Walking, talking and thinking…

Walking, talking and thinking…

A new route today for our Isle of Coll guided wildlife walks. Eight of us, wrapped up against the wind and rain, met at the RSPB car park at Crossapoll. 

A typical Coll beach scene © WildSmiths

As we gathered, Greg was relaying the story of the previous evening’s dog-fight between a peregrine and a raven over the dunes. Suddenly, the pair reappeared to resume the encounter. On this occasion however, the raven had brought his mates and suddenly the sky was filled with ravens. The peregrine was undaunted, though, and shot back and forth among them. It wasn’t clear what the purpose of this interaction was, other than to establish aerial bragging rights, but it was a great spectacle to watch. 

A Raven and Peregrine go head-to-head against a lowering sky © WildSmiths

We then headed up into the dunes where, many years ago (so the story goes), sand lizards (one of Britain’s rarest reptiles) were introduced after being rescued from a development site on the south coast of England.  The colony is still going strong, though it was understood to be restricted to these dunes. One of the locals in our group explained that she had recently seen “a bright green lizard” at her house a few miles away across the dunes – it sounds like they may be on the move…

We didn’t see any lizards on this occasion but we did find lots of Bloody Cranesbill – a relatively scarce plant in Scotland. Several of the plants had been parasitised by a tiny eriophyid mite Aceria geranii which produces a distinctive gall on the flowering stems. More accurately it is the plant that produces the gall in response to the presence of the mite eggs in the flower buds. Although undoubtedly under-recorded, this is a pretty rare beasty, so it was great to see evidence of so many of them as we walked thorough the dunes. 

The gall of Aceria geranii was all over the Bloody Cranesbill © WildSmiths

The cranesbill (left), and the closely related storksbill (right) which we saw a little later, both take their names from their characteristic seed pods. This got us wondering about the abundance of both cranes and storks in Britain in the Middle Ages – they must have been sufficiently familiar birds at that time for these names to have stuck.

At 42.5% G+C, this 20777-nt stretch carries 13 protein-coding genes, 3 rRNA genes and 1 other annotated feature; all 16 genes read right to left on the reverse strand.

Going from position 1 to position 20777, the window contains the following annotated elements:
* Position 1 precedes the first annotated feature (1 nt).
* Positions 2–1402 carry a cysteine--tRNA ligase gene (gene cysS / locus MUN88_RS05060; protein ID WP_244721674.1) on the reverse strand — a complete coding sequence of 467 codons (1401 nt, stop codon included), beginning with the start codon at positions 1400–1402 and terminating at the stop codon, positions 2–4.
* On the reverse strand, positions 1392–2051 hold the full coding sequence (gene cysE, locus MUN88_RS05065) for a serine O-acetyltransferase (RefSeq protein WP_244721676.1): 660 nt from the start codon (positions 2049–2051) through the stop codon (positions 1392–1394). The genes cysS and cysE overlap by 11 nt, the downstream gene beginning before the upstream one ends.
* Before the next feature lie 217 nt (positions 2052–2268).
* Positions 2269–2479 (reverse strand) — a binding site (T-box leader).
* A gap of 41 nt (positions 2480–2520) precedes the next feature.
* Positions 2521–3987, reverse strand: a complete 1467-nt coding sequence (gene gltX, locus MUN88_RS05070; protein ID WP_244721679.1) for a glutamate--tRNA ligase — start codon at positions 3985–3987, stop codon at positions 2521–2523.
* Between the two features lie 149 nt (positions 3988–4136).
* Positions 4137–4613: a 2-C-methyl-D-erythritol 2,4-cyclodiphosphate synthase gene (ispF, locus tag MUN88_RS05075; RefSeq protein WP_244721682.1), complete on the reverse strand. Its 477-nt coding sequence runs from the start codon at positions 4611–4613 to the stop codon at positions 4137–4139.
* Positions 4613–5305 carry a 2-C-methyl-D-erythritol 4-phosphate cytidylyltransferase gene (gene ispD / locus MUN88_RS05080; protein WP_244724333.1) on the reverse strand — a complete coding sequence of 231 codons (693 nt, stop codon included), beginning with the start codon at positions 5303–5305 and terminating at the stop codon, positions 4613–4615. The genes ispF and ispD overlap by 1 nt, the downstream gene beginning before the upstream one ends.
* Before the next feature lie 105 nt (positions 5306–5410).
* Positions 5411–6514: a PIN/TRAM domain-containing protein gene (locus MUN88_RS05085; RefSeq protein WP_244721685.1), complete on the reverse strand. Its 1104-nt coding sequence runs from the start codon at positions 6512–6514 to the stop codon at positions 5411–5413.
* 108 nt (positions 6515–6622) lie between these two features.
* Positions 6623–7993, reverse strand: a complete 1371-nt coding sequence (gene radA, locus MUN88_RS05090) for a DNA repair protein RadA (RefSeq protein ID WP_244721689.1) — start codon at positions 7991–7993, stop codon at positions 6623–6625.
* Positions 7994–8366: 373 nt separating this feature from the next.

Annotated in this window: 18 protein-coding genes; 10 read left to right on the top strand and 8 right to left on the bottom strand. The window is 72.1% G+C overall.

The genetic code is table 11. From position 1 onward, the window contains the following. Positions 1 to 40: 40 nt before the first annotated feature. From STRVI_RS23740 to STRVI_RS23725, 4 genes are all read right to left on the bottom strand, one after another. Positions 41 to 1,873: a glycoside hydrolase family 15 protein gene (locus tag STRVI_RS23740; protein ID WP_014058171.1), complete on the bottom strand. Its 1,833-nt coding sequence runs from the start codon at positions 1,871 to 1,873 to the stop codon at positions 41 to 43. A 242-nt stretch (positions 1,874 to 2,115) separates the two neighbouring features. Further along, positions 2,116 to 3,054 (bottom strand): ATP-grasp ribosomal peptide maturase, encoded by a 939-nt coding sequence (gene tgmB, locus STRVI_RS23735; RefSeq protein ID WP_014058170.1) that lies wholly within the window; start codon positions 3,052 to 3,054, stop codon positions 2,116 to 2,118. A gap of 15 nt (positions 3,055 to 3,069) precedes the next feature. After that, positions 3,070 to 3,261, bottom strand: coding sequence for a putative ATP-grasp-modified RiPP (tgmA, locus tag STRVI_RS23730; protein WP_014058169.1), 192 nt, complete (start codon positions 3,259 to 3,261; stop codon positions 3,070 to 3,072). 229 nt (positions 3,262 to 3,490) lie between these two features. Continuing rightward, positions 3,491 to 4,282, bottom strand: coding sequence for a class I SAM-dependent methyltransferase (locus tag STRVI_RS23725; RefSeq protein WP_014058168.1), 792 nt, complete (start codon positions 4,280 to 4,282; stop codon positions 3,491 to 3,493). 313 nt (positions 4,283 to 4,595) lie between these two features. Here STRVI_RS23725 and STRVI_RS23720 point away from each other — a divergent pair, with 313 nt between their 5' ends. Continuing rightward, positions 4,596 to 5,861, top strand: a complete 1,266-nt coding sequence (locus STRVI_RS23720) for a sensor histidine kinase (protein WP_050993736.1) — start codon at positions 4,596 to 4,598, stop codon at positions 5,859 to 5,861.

It was great to see a colony of hole-nesting Sand Martins high in the exposed face of the blown-out dune, and again later on the low cliffs at the back of the beach. We’re so used to seeing these birds nesting in artificial situations, such as sand quarries, that it was good to be reminded of their ‘natural’ habitat. 

Cliff-nesting Sand Martins © WildSmiths

On the beach we were greeted by the sight, and smell, of a dead Grey Seal. Looking at the outline of the creature nestled in the sand, with its bones all in situ, it was easy to see how fossils come to be formed. A big storm dumping sand on top of the corpse would be enough to bury and protect it while the fossilisation process got to work. 

We discussed the importance of the various bays around Coll and their role during stormy weather in providing shelter for sea birds. We saw Razorbills, Eider duck and even some Mallards on the relatively calm sea while the wind buffeted us. 

The crumbling MacLean mausoleum on the sand dunes provided us with a salutary lesson of what happens when you build metaphorical castles on sand. But the cracked and leaning walls are a part of Coll’s built and cultural heritage and do not deserve to fall into ignominy. 

The MacLean mausoleum © WildSmiths

Another brief digression got us wondering what had caused the round, green protuberances on elevated rocks along the coast: fairies, trolls carbuncles, otters or people? We never reached a consensus but the discussion was fun!

One of the many ‘mystery mounds’ around Coll’s coast © WildSmiths

Finally as we returned to our starting point, with the rain still unabated, we looked at the intensive management of the farm fields, in partnership between local farmers and the RSPB This work is designed to create the perfect conditions for corncrakes and wintering geese, but also at this time of year enjoyed by curlew and large flocks of finches (including linnet, twite and greenfinch). 

This triggered a discussion about the importance of such targeted management to support very rare species (like Coll’s corncrakes which represent around 15% of the entire UK population). At the other end of the spectrum, there is also a role for a more naturalistic approach, creating conditions for natural processes to operate at scale, minimising the need for human intervention, so-called ‘rewilding’. The Scottish countryside undoubtedly needs both!

What does Scotland’s wildlife need? © WildSmiths

They say that Socrates used to walk regularly with his pupils so that the natural world might inspire their thinking. And so it was for us, a lovely walk with a great mix of natural history and philosophy! 

August 2020

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